SBJ/September 30 - October 6, 2002/This Weeks Issue

Ad campaigns intersect

The Nashville Predators have recently added several new sponsors and more than doubled the commitment from one, in an unusual deal with the Tennessee Department of Transportation (TDOT). The highway department is using several sponsorship elements to add some punch to its seatbelt-use and responsible-driving campaigns this year. The idea is to raise TDOT's message above the typical public-service announcement, said Art Victorine, director of the Governor's Highway Safety Office.

The team and TDOT will co-produce two 30-second television spots that begin with star players and law-enforcement officials delivering the message that while the team has nicknamed its arena "Smashville," fans should drive responsibly at all times.

Victorine said the deal cost TDOT just over $500,000, but he said the Predators are giving the state agency considerably more value for the sake of the public-service element. Victorine said TDOT currently has a $100,000 sponsorship with the University of Tennessee and is close to a low-six-figure deal with the Memphis Grizzlies.

State department of transportation money has a large federal component, and some of that money can be used for advertising. Victorine said the Predators deal, which includes a presence at all Gaylord Entertainment Center events, not just hockey games, reaches a core demographic — active young men.

The arena will be festooned with "road sign" signage for TDOT, with messages like "Zamboni Crossing," "Men At Work" and "Puck Speed Limit 100 mph."

"This ties into the Smashville fictional city," said Tom Ward, executive vice president for business operations for the Predators. "We're marrying two campaigns." In addition, there are 27 TDOT-themed signs located at exitways from the arena seating area, Victorine said. The deal is for one year.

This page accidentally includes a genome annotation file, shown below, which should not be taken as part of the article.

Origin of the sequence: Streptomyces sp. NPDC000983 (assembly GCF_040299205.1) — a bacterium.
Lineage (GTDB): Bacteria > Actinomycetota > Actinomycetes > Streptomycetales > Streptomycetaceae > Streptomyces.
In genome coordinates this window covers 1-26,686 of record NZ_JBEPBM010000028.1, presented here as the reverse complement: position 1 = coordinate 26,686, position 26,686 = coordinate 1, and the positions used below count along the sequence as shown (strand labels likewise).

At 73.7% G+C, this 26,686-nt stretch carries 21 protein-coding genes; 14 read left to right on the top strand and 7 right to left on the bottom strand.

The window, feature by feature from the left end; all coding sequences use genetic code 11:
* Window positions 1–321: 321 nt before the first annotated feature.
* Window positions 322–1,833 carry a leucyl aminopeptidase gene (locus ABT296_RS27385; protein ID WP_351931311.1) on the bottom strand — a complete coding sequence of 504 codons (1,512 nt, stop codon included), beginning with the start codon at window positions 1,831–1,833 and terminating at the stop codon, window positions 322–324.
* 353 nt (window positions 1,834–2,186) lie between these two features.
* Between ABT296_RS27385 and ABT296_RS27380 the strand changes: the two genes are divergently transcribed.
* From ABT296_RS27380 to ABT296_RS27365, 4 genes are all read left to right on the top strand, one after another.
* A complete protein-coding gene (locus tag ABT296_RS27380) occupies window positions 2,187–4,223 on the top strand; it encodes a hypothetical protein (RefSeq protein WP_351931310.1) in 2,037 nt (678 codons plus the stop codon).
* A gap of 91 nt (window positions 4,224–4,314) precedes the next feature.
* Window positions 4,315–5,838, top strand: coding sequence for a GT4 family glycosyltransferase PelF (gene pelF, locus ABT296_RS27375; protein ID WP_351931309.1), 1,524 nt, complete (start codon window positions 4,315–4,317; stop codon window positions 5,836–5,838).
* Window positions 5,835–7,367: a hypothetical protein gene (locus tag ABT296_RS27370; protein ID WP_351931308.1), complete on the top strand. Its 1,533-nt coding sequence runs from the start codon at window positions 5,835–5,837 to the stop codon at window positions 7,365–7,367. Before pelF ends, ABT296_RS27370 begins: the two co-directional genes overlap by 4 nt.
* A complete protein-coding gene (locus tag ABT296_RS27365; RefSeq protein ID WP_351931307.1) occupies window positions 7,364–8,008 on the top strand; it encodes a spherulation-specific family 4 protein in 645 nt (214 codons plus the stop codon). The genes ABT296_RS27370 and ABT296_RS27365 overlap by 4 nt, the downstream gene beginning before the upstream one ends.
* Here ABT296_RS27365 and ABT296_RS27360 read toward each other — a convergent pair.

The team signed Caterpillar to a multiyear deal that is in the lower half of the team's fee range, according to Ward. The team's Zamboni will be modified to look like a front-end loader and painted Caterpillar colors.

Caterpillar does few deals on the major league level — it sponsored the San Antonio Spurs last year — and this deal came about because it meshed several company aims. Cat Financial, the company's financial arm, is based in Nashville and employs about 1,000 people. And there's a large local dealer network in Tennessee. "So it's really a three-way deal, with Cat Financial, the corporate office and the dealer network," Ward said.

The team added Shell Oil and Ford as new sponsors this year, in deals in the lower half of its fee range. The Shell deal coincides with the rebranding of its Tennessee Texaco stations and will involve 10 live remote radio broadcasts with team players from Shell stations around the area. A wide range of stations will be used to increase the reach, Ward said.

The Ford deal brings the team its fifth car sponsor, as Ford joins Toyota, Mercedes, Chevrolet and Dodge. The deal is for signage, media and tickets. "In this market, you may not have one automaker who can swallow the sponsorship pill," Ward said.

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